There are things to admire about the film, including the production and set design which created some memorable environments in which the action takes place. Tim Curry is near unrecognisable as the evil Darkness (as featured on this poster) and the make-up effects, created by Rob Bottin and his team, are incredible. Mia Sara also impresses as Lili and it’s hard to believe she was just 16 at the time of filming. Whilst it failed to recoup its budget on initial release, the film has definitely gained something of a cult following in the years since, particularly with those coming of age around the time of its release on home video. 

The late American designer and artist John Alvin was responsible for over 135 film poster designs over a thirty year period. Alvin painted many unforgettable pieces of artwork, including Blade Runner and E.T. The Extra Terrestrial, and this image he created for Legend was used around the globe to promote the film, including in multiple European countries and on the international one sheet. Alvin sadly passed away too early, just shy of his 6oth birthday (in 2008), but his fantastic designs will live on for generations to come.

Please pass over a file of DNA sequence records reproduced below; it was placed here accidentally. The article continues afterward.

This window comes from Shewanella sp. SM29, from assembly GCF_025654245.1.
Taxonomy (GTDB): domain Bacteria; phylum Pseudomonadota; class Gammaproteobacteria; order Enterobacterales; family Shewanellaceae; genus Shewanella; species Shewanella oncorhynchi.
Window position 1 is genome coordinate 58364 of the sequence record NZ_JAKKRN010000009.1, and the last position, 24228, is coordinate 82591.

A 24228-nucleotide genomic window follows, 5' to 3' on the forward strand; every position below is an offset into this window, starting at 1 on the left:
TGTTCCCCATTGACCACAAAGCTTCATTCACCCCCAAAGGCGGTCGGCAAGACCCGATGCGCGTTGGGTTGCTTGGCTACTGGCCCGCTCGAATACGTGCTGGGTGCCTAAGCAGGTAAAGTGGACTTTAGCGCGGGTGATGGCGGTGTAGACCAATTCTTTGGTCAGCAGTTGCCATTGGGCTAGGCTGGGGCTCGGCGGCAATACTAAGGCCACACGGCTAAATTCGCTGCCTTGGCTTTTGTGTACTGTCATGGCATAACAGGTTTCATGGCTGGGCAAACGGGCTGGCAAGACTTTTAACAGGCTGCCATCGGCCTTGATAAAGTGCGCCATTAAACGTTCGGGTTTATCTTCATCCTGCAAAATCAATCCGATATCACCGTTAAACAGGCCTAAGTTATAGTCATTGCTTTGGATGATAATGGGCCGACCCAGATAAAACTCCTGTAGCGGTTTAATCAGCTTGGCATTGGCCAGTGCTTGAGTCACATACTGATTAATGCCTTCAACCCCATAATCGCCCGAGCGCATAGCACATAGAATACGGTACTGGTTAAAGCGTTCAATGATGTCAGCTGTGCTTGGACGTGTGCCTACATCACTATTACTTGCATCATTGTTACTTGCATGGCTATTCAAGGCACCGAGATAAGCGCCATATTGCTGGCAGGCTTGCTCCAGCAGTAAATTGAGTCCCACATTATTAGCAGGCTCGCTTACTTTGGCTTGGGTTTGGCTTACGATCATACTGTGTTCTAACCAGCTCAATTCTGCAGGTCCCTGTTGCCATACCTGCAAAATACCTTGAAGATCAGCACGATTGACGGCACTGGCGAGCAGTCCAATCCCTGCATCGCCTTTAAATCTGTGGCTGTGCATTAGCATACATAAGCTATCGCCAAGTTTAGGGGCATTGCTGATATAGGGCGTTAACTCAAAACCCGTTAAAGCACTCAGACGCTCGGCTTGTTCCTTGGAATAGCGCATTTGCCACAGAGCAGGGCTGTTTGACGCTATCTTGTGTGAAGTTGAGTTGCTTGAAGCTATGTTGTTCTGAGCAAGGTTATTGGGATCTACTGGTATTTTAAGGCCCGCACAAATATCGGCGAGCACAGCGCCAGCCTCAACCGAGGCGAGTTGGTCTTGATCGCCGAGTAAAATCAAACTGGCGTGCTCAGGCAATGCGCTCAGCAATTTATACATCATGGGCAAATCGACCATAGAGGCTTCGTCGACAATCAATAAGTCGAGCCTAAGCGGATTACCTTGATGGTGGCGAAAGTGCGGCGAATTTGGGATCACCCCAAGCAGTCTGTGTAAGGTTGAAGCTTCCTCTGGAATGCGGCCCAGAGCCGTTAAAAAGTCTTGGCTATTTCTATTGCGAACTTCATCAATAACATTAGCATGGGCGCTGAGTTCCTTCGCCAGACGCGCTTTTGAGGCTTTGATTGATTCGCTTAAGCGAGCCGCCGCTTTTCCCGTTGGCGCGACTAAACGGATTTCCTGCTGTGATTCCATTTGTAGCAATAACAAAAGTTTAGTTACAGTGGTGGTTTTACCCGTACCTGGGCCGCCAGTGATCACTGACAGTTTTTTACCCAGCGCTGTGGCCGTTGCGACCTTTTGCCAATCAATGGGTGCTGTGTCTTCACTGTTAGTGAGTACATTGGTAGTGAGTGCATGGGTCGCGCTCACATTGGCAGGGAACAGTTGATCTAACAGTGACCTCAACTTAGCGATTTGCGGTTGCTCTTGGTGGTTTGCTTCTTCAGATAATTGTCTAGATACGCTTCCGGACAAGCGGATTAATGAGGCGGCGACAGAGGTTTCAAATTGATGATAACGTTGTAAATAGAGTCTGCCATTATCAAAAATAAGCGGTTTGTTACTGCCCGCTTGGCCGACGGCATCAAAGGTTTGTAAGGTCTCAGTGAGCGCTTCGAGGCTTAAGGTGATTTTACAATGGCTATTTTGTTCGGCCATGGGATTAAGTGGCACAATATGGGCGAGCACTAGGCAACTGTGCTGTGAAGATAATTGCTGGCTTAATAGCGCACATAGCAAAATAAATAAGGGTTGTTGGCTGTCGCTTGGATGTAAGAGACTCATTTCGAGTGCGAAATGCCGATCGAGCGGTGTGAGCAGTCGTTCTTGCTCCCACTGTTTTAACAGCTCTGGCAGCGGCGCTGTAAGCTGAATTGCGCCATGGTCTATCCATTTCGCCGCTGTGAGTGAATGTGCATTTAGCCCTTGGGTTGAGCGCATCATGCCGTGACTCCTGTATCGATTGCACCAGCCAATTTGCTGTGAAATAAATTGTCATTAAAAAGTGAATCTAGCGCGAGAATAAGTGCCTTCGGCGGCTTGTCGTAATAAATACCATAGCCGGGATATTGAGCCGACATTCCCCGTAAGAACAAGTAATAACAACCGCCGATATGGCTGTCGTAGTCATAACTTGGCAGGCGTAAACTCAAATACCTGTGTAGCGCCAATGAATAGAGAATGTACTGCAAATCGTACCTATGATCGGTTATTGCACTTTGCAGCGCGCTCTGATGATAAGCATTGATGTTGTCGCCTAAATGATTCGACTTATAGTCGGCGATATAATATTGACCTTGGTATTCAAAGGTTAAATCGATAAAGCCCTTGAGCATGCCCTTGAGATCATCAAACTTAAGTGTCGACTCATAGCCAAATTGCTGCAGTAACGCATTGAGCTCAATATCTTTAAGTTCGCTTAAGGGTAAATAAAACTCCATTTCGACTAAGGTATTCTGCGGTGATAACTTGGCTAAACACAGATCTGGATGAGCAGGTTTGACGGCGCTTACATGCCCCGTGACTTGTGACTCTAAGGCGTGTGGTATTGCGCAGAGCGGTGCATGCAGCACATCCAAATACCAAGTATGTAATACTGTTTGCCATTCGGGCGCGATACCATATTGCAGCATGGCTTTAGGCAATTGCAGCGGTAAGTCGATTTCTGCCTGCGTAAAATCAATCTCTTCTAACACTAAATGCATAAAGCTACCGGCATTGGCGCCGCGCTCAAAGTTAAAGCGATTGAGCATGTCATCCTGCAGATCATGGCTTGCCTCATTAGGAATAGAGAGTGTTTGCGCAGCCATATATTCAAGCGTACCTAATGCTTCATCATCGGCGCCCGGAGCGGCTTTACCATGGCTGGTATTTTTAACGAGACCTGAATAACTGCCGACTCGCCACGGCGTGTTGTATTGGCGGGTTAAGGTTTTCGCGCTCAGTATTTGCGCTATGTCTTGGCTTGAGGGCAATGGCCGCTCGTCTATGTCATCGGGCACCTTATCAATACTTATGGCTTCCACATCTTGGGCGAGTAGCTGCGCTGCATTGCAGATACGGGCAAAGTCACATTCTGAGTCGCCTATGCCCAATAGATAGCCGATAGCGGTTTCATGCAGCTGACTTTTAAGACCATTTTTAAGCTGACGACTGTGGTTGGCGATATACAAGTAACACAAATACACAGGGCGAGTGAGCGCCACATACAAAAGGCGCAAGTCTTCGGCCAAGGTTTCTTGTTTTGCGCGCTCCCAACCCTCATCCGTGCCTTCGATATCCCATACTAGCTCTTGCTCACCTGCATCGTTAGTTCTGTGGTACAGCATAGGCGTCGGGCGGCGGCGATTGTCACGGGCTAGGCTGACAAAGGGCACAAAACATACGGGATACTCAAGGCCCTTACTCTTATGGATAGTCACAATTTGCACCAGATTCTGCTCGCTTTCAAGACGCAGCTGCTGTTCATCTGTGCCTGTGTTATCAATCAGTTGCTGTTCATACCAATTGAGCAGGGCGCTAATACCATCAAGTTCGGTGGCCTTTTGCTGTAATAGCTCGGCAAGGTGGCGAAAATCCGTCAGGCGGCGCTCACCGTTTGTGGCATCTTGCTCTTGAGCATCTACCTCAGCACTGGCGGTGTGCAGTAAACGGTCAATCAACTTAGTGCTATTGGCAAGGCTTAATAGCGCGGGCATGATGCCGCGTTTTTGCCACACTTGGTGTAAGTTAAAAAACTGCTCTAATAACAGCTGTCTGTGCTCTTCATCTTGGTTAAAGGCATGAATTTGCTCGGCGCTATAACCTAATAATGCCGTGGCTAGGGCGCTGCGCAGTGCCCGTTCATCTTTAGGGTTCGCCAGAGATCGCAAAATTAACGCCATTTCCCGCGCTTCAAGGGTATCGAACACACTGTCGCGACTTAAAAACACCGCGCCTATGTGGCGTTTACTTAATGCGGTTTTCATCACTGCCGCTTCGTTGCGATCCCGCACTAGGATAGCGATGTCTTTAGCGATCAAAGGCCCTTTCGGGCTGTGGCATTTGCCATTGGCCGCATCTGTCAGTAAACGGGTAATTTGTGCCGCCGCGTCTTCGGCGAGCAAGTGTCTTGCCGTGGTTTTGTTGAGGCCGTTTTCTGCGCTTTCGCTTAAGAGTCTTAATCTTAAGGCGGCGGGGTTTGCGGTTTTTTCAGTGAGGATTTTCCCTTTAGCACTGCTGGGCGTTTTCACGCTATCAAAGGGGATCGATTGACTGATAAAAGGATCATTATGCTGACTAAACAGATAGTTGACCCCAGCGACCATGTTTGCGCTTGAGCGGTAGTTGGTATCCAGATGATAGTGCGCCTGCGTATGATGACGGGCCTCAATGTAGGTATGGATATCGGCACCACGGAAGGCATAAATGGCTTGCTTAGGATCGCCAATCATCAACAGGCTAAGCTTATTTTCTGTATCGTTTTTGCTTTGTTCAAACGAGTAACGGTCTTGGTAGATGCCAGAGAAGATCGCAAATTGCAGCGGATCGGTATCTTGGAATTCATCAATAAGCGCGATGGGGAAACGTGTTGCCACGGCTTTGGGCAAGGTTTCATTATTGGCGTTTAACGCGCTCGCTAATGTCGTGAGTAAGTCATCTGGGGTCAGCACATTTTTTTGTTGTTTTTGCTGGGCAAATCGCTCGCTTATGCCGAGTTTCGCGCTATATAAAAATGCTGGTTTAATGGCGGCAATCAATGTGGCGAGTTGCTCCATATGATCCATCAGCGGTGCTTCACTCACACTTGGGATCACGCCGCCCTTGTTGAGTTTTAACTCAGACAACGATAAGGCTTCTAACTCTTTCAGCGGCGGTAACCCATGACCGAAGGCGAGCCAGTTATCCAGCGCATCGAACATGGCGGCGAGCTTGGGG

To see the posters I’ve collected by Alvin click here.

Damien: Omen II / B2 / Japan

17.05.11

Poster Poster
Title
Damien: Omen II
AKA
La maledizione di Damien [The curse of Damien] (Italy)
Year of Film
1978
Director
Don Taylor
Starring
William Holden, Lee Grant, Jonathan Scott-Taylor, Robert Foxworth, Nicholas Pryor, Lew Ayres, Sylvia Sidney, Lance Henriksen
Origin of Film
USA
Genre(s) of Film
William Holden, Lee Grant, Jonathan Scott-Taylor, Robert Foxworth, Nicholas Pryor, Lew Ayres, Sylvia Sidney, Lance Henriksen,
Type of Poster
B2
Style of Poster
--
Origin of Poster
Japan
Year of Poster
1978
Designer
Unknown
Artist
--
Size (inches)
20 6/16" x 28 14/16"
SS or DS
SS
Tagline
--

Blades / one sheet / USA

05.01.18

Poster Poster
Title
Blades
AKA
--
Year of Film